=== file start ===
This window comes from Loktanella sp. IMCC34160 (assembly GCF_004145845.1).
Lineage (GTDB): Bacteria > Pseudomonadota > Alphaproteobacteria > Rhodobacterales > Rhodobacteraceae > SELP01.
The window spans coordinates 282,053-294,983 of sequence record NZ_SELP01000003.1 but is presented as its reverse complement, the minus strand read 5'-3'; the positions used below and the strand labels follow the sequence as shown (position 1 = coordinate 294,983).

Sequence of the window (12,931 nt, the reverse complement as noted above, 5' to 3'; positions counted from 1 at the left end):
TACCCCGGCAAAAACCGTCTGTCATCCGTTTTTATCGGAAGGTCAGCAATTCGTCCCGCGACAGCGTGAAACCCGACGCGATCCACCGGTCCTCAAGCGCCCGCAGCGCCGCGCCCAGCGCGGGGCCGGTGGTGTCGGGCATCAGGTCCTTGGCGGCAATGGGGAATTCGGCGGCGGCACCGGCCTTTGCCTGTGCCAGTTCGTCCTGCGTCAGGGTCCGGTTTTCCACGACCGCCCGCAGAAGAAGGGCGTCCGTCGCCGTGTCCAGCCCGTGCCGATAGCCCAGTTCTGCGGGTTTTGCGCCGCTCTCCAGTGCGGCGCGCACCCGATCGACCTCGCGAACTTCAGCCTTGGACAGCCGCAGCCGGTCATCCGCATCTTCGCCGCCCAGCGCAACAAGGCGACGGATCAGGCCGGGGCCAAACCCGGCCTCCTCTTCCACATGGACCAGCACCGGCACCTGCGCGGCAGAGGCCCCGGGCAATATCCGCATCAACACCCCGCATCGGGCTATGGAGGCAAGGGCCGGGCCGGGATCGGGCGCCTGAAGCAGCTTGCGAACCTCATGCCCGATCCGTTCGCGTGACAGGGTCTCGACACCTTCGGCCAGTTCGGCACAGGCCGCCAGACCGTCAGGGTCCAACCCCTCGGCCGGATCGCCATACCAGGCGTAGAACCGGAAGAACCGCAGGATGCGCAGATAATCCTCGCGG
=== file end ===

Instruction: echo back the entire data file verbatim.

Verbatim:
This window comes from Loktanella sp. IMCC34160 (assembly GCF_004145845.1).
Lineage (GTDB): Bacteria > Pseudomonadota > Alphaproteobacteria > Rhodobacterales > Rhodobacteraceae > SELP01.
The window spans coordinates 282,053-294,983 of sequence record NZ_SELP01000003.1 but is presented as its reverse complement, the minus strand read 5'-3'; the positions used below and the strand labels follow the sequence as shown (position 1 = coordinate 294,983).

Sequence of the window (12,931 nt, the reverse complement as noted above, 5' to 3'; positions counted from 1 at the left end):
TACCCCGGCAAAAACCGTCTGTCATCCGTTTTTATCGGAAGGTCAGCAATTCGTCCCGCGACAGCGTGAAACCCGACGCGATCCACCGGTCCTCAAGCGCCCGCAGCGCCGCGCCCAGCGCGGGGCCGGTGGTGTCGGGCATCAGGTCCTTGGCGGCAATGGGGAATTCGGCGGCGGCACCGGCCTTTGCCTGTGCCAGTTCGTCCTGCGTCAGGGTCCGGTTTTCCACGACCGCCCGCAGAAGAAGGGCGTCCGTCGCCGTGTCCAGCCCGTGCCGATAGCCCAGTTCTGCGGGTTTTGCGCCGCTCTCCAGTGCGGCGCGCACCCGATCGACCTCGCGAACTTCAGCCTTGGACAGCCGCAGCCGGTCATCCGCATCTTCGCCGCCCAGCGCAACAAGGCGACGGATCAGGCCGGGGCCAAACCCGGCCTCCTCTTCCACATGGACCAGCACCGGCACCTGCGCGGCAGAGGCCCCGGGCAATATCCGCATCAACACCCCGCATCGGGCTATGGAGGCAAGGGCCGGGCCGGGATCGGGCGCCTGAAGCAGCTTGCGAACCTCATGCCCGATCCGTTCGCGTGACAGGGTCTCGACACCTTCGGCCAGTTCGGCACAGGCCGCCAGACCGTCAGGGTCCAACCCCTCGGCCGGATCGCCATACCAGGCGTAGAACCGGAAGAACCGCAGGATGCGCAGATAATCCTCGCGG